Look out for the road and gradually slow down by removing your foot from the gas pedal rather than slamming on the brakes. 

3. Reduce Weight:

If you have too much extra stuff in your car, it will add up extra weight, which will put more work on your brakes to slow it down. So, try to make your car light as possible to lessen the load on the brakes.

4. Remember to Break in Your Brake Pads:

If you got a new car or installed new brake pads, ask your mechanic if they did bedding on your brakes. If not, then try to do bedding on your brake pads and rotors as soon as possible to prevent green or early-life brake fade.

5. Take Care of Your Brakes:

Don’t wait for your brakes to wear down, as this can get risky and cause the brake to malfunction. 

Get your brake pads checked for wear at least once a year or according to the manufacturer’s recommendation. 

6. Change Brake Fluid:

Never forget to replace your brake fluid occasionally. Follow the car manufactures advice and replace your brake fluid to keep the brakes in good shape. 

Following the advice above will help you to prevent brake fade in the future.

What to do when you get brake fade?

If you feel that your brake pedal is spongy and the brake isn’t working as it used to do, it means you are experiencing brake fade. In the time of brake fade, the brake will take longer to stop the vehicle, so it is possible that you will crash into something in traffic.

To avoid this from happening, try to slow down using the engine brake. Downshift to lower gear and take off the foot from the gas pedal. Gradually slow down and let the brakes cool down for a bit. After some time, the brakes will cool down and work usually; then you are ready to go.

If your car is at a higher speed and downshifting won’t work, then push the emergency brake to prevent crashing.

Note: If the brake fading symptoms are more frequent, you should check it out with the help of a mechanic and replace the brake pads and rotors if it’s worn out or damaged.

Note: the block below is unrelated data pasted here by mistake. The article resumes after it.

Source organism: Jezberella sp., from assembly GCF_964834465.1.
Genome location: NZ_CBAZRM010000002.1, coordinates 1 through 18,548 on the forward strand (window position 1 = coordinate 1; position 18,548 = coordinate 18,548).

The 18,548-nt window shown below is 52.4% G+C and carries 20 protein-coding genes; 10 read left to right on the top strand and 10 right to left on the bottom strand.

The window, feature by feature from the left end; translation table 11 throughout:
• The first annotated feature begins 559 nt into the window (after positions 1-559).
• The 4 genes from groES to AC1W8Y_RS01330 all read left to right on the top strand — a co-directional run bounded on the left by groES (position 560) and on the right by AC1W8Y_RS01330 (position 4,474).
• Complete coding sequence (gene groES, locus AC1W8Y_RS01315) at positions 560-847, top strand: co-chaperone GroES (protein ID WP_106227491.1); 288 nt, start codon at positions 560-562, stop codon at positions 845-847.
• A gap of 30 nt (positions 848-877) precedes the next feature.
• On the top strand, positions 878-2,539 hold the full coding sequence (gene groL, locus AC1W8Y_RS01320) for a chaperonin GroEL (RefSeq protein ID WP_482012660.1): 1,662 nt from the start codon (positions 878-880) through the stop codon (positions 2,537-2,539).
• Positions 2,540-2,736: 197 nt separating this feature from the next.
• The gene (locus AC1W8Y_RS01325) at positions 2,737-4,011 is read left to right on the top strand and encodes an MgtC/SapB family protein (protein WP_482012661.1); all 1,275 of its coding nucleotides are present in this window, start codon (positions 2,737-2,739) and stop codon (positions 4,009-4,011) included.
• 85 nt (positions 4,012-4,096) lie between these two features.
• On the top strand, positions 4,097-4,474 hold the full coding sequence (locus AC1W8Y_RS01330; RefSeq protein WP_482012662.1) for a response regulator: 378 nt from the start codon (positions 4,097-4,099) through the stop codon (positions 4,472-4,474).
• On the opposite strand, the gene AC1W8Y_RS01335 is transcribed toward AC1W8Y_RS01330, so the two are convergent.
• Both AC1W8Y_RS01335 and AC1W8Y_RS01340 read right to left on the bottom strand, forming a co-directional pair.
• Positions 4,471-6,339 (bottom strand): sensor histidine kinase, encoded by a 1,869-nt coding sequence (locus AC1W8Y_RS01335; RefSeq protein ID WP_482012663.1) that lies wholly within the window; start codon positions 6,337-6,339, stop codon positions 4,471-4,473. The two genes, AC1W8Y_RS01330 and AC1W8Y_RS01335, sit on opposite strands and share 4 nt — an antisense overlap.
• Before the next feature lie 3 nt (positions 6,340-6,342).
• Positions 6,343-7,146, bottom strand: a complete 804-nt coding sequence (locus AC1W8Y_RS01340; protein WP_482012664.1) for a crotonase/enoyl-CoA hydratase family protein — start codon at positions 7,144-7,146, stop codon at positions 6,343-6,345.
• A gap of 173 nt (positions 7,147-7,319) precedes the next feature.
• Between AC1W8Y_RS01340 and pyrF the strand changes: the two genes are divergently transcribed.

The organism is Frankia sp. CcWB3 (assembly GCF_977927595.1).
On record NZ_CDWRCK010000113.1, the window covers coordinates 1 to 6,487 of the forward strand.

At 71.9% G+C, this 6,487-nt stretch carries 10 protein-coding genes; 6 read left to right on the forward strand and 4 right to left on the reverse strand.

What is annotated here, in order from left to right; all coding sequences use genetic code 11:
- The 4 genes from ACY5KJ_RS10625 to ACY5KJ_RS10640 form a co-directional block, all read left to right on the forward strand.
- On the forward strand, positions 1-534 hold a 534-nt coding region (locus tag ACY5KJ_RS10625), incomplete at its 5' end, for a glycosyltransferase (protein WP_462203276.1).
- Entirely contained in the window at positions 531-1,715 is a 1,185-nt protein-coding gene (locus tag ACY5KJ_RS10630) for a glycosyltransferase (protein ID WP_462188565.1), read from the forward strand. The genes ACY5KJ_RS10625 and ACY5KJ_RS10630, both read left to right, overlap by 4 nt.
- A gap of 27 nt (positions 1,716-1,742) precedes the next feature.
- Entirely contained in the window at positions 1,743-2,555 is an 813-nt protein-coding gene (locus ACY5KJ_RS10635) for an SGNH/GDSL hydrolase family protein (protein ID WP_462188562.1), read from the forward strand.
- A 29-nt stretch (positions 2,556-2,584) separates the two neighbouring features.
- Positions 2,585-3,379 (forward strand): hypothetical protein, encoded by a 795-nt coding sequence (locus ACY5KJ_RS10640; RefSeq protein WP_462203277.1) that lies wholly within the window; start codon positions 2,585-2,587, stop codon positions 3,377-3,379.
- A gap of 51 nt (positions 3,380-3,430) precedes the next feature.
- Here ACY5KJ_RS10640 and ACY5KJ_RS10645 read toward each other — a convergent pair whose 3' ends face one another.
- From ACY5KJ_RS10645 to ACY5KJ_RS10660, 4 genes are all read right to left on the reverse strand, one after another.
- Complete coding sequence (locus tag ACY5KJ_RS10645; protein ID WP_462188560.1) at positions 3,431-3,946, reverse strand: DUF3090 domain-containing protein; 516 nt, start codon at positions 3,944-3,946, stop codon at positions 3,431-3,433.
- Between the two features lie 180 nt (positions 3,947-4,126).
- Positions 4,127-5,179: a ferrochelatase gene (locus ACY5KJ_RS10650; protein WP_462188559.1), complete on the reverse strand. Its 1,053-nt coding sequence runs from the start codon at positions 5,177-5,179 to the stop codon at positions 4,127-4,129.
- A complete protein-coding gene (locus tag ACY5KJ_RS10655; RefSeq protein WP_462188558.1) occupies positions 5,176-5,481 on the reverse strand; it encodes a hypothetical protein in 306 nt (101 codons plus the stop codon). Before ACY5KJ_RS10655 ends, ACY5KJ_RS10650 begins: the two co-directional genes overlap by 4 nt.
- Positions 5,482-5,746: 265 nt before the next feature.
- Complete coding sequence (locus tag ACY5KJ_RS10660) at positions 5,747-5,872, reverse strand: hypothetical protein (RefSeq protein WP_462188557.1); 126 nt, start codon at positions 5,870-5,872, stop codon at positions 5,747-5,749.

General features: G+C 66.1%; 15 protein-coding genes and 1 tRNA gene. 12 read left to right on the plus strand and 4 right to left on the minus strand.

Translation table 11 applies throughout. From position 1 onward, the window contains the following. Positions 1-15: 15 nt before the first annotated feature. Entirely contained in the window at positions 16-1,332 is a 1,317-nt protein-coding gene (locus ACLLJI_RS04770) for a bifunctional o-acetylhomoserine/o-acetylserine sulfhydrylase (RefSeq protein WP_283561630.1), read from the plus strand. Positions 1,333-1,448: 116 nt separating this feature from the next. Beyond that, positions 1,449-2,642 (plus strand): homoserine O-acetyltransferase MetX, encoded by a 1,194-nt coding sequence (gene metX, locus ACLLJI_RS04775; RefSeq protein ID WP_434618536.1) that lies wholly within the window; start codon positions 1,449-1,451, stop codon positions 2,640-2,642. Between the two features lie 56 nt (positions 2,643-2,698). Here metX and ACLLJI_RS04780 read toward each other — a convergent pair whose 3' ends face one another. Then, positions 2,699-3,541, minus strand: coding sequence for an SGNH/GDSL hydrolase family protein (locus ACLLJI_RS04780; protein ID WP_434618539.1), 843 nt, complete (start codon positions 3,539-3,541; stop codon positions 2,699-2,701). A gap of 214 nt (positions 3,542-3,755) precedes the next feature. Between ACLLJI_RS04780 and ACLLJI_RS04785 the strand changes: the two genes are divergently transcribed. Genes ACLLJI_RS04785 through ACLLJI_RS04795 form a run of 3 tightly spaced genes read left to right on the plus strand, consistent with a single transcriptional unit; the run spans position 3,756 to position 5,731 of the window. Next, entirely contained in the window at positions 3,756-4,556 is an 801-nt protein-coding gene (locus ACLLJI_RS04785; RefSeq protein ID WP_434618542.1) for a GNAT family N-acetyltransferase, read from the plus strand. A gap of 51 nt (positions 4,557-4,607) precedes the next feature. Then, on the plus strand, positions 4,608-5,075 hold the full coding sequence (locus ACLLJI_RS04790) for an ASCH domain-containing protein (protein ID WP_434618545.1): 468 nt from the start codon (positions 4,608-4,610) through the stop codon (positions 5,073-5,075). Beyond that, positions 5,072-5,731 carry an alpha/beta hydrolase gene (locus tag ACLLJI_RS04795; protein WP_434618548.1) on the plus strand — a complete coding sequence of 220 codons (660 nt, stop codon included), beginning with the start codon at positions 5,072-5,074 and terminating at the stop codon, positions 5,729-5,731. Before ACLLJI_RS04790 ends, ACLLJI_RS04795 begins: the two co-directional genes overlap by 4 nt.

Related Questions To prevent brake fade

Can old brake fluid cause brake to fade?

Yes, old brake fluid can cause brake fade. Brake fade is loss of braking power due to excessive heat in the braking system. Old brake fluid can have a lower boiling point than new fluid, which means it can boil more easily when the brakes are used repeatedly or heavily. When the fluid boils, it creates bubbles that reduce the pressure in the brake lines and make the pedal feel spongy or soft.

This reduces the braking force and increases the stopping distance. To prevent brake fade caused by old fluid, it is recommended to change the brake fluid every two years or according to the manufacturer’s specifications. Using the correct type and quality of brake fluid can also help avoid fluid fade.

Which type of brakes are more prone to brake fade?

Drum brakes are more likely to experience brake fade. This occurs when the brakes lose effectiveness after getting too hot.

Why prone to brake fade: Drum brakes have less effective heat dissipation compared to disc brakes, making them more susceptible to overheating and brake fade.

Do air brakes fade?

Air brakes are a type of braking system that uses compressed air to apply pressure to the brake pads or shoes. Air brakes can fade or lose braking power when they overheat due to excessive or prolonged use. This can happen because the friction material on the pads or shoes wears out, the air pressure in the system drops, or the brake fluid boils and creates air bubbles.

Brake fade can be dangerous, as it increases the stopping distance and reduces the control of the vehicle. To prevent brake fade, drivers should use proper braking techniques, such as engine braking, and avoid riding the brakes.


Brake fade is a term that means the brake doesn’t work as it is supposed to. So if you feel that your brake pedal is spongy or the braking isn’t working as it is supposed to do, that is brake fade.

Brake fading is a result of overheating and friction, so to prevent brake fade, you need to avoid aggressive braking and try not to use brakes frequently, and use engine braking most of the time.

By following the tips and advice above, you can prevent brake fading and have a safer driving experience.

I hope this article, “What helps prevent brake fade,” is informative and help full to you.